Let us walk through the code; we created a proxy called productProxy using the Proxy constructor and in the Proxy constructor passing,

  1. The Product object as the target
  2. The ProductHanlder object as the handler.

The ProductHandler is using the get trap, in which it is checking if property exists in the object or not. If it does not exist, return a TypeError with the message.  Now read properties value as shown in code listed below:


console.log(productProxy.price);
console.log(productProxy.color); 

 

Since price property exists, you get 78 value printed, however when you try to read property color, which does not exist, JavaScript throws you an error as shown in the image below:

po3.png

The better use case of proxy is in validation. Using the proxy, a validation can be enforced on the property value.  Let us consider the code listed below,


let Product = {
    id:1,
    price : 78
  }

Product.price = -10; 
console.log(Product.price); // -10

We can set prices to a negative value. Using the proxy, we can avoid it by enforcing value validations, as shown in the code listed below:


var ProductHandler = {
    set : function(obj, prop,value){
        if(prop == 'price'){
            if( !Number.isInteger(value)){
                throw new TypeError('passed value is not a number');
            }
            if(value < 50){
                obj[prop]= 50;
                return true; 
            }
        }
        obj[prop]= value;
        return true;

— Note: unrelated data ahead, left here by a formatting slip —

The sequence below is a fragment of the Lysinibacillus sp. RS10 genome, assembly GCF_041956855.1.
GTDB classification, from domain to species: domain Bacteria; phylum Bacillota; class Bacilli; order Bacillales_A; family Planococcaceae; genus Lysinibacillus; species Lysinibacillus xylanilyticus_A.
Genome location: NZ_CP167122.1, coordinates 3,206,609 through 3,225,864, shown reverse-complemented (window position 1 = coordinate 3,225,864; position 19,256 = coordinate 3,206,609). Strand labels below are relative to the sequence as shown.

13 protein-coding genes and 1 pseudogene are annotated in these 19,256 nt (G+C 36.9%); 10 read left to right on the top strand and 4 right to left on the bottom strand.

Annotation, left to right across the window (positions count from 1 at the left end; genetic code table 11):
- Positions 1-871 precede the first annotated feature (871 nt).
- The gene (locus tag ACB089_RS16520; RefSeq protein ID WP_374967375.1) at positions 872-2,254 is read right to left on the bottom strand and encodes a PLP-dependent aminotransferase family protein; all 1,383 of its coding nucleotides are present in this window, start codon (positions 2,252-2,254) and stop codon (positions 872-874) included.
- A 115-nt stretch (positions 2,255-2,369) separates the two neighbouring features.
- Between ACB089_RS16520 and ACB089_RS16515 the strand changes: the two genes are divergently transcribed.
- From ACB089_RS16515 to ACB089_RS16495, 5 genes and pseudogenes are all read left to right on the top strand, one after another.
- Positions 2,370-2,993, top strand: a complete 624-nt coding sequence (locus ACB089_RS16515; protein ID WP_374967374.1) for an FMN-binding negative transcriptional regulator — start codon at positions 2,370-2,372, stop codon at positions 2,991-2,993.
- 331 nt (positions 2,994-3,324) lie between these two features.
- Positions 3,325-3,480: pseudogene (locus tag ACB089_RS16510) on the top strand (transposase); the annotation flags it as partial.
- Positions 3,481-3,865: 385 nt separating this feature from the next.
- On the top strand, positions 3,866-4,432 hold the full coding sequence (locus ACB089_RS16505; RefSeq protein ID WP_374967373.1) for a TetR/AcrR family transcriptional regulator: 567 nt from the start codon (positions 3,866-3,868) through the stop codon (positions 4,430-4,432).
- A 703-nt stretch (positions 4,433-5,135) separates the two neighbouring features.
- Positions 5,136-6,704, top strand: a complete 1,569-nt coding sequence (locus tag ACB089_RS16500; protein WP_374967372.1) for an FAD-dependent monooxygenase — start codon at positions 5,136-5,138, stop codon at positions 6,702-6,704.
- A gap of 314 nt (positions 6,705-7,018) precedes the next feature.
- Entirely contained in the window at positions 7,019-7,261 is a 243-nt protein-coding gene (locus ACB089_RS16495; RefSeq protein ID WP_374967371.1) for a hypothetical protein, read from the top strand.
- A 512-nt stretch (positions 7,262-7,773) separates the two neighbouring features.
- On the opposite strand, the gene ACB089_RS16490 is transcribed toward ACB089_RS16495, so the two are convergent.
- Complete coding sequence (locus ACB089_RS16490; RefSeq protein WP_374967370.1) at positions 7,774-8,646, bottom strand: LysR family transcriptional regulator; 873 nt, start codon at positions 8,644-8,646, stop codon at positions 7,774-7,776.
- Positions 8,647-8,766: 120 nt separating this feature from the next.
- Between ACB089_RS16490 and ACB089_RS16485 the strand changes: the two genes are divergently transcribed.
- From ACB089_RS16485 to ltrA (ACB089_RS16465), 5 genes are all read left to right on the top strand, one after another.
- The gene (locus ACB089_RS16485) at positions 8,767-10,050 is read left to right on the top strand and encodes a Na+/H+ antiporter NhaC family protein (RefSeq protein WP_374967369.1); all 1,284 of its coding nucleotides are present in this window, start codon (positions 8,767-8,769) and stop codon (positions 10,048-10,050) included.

}
};

var productProxy = new Proxy(Product,ProductHandler);

 

To enforce value validation handler object is using the set trap, in which it is

  1. Checking for the property price
  2. Verifying whether the passed value is an integer or not
  3. If the passed value is for property price is less than 50, setting the value to 50

Now when you set price to a negative value due to defined custom behavior in the proxy object JavaScript will not allow that, and you will get 50 printed for second read operation as shown in code listed below,


console.log(productProxy.price); // 78
productProxy.price = -10; 
console.log(productProxy.price); // 50

 

You can enforce id as the private property of the Product object as shown in the code listed below:


var ProductHandler = {
    get:function(obj,prop){

        if(prop == 'id'){
            throw new Error('Cannot access private property : id!');
        }
        else {
            return prop in obj ?
            obj[prop] : new TypeError (prop + ' - property does not exist');
        }
    }
};

var productProxy = new Proxy(Product,ProductHandler);

 

Here, in the get trap of the handler, we check if the property being accessed is the id property, and if so, handler throws an error. Otherwise, it returns the value as usual.

JavaScript Proxy objects are useful and allow us to add custom behavior to a normal object.  You can use it for various purposes such as validation, creating access modifier, setting default values, etc.  I hope you find this post useful. Thanks for reading.